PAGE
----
More Fun for Kids (of All Ages):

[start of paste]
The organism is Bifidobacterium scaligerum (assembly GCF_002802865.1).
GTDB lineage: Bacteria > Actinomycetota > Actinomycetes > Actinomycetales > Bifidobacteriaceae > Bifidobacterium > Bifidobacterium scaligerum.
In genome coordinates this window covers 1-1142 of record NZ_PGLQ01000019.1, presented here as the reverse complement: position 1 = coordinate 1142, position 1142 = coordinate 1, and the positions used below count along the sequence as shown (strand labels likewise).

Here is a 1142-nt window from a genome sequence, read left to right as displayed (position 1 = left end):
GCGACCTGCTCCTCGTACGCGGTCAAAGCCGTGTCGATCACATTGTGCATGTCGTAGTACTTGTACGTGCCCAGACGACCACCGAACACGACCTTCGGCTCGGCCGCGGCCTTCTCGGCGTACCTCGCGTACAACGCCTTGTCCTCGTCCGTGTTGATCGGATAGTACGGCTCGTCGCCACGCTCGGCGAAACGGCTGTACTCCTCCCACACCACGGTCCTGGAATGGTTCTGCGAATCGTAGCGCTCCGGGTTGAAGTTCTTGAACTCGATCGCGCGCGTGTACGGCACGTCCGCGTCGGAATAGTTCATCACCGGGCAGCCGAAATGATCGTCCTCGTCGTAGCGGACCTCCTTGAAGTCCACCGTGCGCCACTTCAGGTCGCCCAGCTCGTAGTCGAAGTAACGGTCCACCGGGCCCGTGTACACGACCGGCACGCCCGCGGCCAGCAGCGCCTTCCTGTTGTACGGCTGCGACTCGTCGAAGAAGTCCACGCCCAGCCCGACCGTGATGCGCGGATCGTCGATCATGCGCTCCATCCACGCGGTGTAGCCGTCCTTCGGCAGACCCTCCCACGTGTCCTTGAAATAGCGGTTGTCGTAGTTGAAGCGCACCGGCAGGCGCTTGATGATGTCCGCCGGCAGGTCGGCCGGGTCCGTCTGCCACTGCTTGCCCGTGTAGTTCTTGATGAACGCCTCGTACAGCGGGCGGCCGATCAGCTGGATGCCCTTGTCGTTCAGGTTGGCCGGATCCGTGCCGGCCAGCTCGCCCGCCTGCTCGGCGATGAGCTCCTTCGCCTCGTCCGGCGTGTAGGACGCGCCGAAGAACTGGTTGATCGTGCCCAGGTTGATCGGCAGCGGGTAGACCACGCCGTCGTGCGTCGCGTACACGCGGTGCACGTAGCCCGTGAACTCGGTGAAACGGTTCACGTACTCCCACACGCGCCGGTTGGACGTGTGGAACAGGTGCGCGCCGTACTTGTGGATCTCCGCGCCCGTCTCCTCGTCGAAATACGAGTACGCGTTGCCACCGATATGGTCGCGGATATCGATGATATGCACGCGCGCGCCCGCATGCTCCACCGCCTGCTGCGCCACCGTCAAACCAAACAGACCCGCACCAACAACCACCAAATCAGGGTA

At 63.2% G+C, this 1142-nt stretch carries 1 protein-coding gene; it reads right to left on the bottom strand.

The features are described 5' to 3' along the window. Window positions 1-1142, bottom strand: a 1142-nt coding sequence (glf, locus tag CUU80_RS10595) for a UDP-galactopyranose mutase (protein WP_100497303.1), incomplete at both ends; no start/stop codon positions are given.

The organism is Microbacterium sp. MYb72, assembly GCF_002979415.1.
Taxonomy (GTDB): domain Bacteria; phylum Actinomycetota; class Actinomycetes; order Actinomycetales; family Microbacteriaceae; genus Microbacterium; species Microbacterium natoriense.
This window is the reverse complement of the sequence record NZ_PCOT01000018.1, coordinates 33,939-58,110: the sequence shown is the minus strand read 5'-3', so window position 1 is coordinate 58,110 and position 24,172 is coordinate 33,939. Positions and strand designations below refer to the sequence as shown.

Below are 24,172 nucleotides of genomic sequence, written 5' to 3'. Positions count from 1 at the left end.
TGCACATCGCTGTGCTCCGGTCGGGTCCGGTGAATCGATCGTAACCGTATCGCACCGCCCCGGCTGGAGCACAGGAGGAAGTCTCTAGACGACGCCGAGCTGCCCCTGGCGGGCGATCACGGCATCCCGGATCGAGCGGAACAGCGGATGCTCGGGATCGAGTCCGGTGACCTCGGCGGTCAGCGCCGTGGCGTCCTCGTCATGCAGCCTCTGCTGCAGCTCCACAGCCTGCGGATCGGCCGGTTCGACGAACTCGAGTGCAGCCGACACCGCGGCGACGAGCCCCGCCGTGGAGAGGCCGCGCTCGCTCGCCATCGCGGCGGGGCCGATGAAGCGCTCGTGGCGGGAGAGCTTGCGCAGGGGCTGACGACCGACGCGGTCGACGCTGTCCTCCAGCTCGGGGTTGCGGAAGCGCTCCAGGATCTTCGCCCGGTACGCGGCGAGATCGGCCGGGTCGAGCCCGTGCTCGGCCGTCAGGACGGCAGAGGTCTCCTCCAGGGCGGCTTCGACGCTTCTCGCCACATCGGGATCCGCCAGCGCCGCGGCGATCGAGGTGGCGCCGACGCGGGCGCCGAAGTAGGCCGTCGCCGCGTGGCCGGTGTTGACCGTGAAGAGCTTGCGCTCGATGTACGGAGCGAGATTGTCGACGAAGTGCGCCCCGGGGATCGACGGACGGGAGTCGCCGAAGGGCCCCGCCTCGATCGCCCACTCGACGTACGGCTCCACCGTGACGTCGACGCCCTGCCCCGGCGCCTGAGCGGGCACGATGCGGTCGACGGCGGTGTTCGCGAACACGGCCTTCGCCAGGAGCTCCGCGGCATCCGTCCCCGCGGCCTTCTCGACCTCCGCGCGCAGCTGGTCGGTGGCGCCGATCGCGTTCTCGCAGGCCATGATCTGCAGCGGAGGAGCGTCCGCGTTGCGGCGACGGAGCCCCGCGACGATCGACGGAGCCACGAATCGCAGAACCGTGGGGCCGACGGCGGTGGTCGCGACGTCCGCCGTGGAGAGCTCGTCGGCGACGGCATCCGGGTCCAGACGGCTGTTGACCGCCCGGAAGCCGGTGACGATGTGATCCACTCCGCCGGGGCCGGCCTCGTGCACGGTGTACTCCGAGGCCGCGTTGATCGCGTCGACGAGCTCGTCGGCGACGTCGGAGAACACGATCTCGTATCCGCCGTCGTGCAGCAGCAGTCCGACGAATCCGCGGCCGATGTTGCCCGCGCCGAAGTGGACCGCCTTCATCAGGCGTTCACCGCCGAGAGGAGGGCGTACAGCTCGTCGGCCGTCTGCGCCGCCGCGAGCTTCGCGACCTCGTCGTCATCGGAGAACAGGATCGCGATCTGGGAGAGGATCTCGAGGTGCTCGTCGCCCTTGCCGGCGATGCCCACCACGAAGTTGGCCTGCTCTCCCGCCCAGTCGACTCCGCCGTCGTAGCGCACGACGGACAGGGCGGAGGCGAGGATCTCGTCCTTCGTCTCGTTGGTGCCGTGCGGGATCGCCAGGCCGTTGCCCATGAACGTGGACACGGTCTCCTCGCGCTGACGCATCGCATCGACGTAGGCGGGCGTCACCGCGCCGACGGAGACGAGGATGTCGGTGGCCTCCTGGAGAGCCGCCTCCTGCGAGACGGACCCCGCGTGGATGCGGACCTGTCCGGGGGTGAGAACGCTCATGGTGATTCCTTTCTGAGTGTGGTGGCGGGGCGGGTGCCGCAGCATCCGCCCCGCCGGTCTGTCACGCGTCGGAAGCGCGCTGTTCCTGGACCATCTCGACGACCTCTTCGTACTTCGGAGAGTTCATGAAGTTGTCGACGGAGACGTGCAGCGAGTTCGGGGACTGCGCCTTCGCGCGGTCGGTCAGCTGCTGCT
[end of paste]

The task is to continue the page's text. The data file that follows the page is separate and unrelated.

The Gateway Clipper Fleet offers a number of excursions along Pittsburgh's three rivers. Cruises are offered daily and depart from Station Square. The first thing you'll learn on board the hour-long Good Ship Lollipop Cruise is that the Allegheny and Monongahela Rivers combine to form the Ohio River. With that bit of nautical detail in mind, head down the Monongahela ("the Mon" to locals) while the ship's captain ticks off Pittsburgh trivia (350 bridges total, in case you were wondering). You'll learn something about almost every landmark on the rivers' banks and pass under countless canary-yellow bridges. Lottie the Clown will make a pass or two herself, crafting animal-shaped balloons one time and pausing for face painting the next. Station Square (412) 355-7980, reservations required; gatewayclipper.com. At the Pittsburgh Zoo and PPG Aquarium, the hilly Highland Park location is half the adventure. Amble uphill to greet endangered snow leopards in a lushly landscaped aerie, then race back down to observe gorillas thumping their chests on a grassy plateau. While the PPG Aquarium is a bit of a letdown, the Water's Edge, a new exhibit scheduled to open in the Fall of 2006, will showcase polar bears, sea otters and walruses in an aquatic setting. One Wild Place (412) 665-3640; pittsburghzoo.com. The National Aviary, on Pittsburgh's North Side, is home to more than 600 birds representing over 200 species. Expect the avian residents to get up close and personal, since there isn't anything separating you from them in exhibit areas such as the Wetlands Room and the Tropical Forest. "Wings of the World," the aviary's only free-flight show, is scheduled daily during the summer months. Allegheny Commons West (412) 323-7235; aviary.org. Centrally-located Schenley Park is the city's great greensward and definitely worth a visit. Let the kids run crazy at the Oval, a grassy hilltop with great views of the downtown skyline. Jungle gyms and tennis courts abound, but the simple pleasure of rolling down the hill in unison may be your best bet. Overlook Drive (412) 422-6523; pittsburghparks.org.